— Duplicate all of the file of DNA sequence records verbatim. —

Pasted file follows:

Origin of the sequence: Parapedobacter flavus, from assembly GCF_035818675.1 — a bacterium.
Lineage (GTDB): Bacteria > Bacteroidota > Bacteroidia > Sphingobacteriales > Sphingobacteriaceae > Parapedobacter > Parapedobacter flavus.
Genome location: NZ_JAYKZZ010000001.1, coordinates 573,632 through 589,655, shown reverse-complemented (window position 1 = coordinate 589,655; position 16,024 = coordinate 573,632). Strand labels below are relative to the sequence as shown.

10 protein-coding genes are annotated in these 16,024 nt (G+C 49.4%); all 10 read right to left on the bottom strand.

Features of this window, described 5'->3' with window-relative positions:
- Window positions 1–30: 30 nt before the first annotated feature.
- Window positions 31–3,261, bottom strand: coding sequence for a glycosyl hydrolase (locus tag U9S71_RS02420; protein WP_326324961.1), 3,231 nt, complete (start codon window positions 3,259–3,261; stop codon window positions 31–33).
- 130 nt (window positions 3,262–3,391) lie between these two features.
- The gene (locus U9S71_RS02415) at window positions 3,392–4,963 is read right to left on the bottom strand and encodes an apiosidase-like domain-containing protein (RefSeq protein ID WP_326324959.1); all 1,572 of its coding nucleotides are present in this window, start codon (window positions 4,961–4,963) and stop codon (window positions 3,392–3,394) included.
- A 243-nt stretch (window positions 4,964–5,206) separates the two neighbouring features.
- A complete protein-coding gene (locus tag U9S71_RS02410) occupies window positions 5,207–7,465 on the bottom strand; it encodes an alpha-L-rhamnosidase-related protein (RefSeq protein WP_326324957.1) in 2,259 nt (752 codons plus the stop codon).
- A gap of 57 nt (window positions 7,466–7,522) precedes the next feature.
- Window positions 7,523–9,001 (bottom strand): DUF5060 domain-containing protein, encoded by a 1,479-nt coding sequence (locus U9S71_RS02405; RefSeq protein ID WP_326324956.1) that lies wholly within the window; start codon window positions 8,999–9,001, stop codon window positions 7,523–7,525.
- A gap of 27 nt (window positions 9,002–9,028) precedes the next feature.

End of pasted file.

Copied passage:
Origin of the sequence: Parapedobacter flavus, from assembly GCF_035818675.1 — a bacterium.
Lineage (GTDB): Bacteria > Bacteroidota > Bacteroidia > Sphingobacteriales > Sphingobacteriaceae > Parapedobacter > Parapedobacter flavus.
Genome location: NZ_JAYKZZ010000001.1, coordinates 573,632 through 589,655, shown reverse-complemented (window position 1 = coordinate 589,655; position 16,024 = coordinate 573,632). Strand labels below are relative to the sequence as shown.

10 protein-coding genes are annotated in these 16,024 nt (G+C 49.4%); all 10 read right to left on the bottom strand.

Features of this window, described 5'->3' with window-relative positions:
- Window positions 1–30: 30 nt before the first annotated feature.
- Window positions 31–3,261, bottom strand: coding sequence for a glycosyl hydrolase (locus tag U9S71_RS02420; protein WP_326324961.1), 3,231 nt, complete (start codon window positions 3,259–3,261; stop codon window positions 31–33).
- 130 nt (window positions 3,262–3,391) lie between these two features.
- The gene (locus U9S71_RS02415) at window positions 3,392–4,963 is read right to left on the bottom strand and encodes an apiosidase-like domain-containing protein (RefSeq protein ID WP_326324959.1); all 1,572 of its coding nucleotides are present in this window, start codon (window positions 4,961–4,963) and stop codon (window positions 3,392–3,394) included.
- A 243-nt stretch (window positions 4,964–5,206) separates the two neighbouring features.
- A complete protein-coding gene (locus tag U9S71_RS02410) occupies window positions 5,207–7,465 on the bottom strand; it encodes an alpha-L-rhamnosidase-related protein (RefSeq protein WP_326324957.1) in 2,259 nt (752 codons plus the stop codon).
- A gap of 57 nt (window positions 7,466–7,522) precedes the next feature.
- Window positions 7,523–9,001 (bottom strand): DUF5060 domain-containing protein, encoded by a 1,479-nt coding sequence (locus U9S71_RS02405; RefSeq protein ID WP_326324956.1) that lies wholly within the window; start codon window positions 8,999–9,001, stop codon window positions 7,523–7,525.
- A gap of 27 nt (window positions 9,002–9,028) precedes the next feature.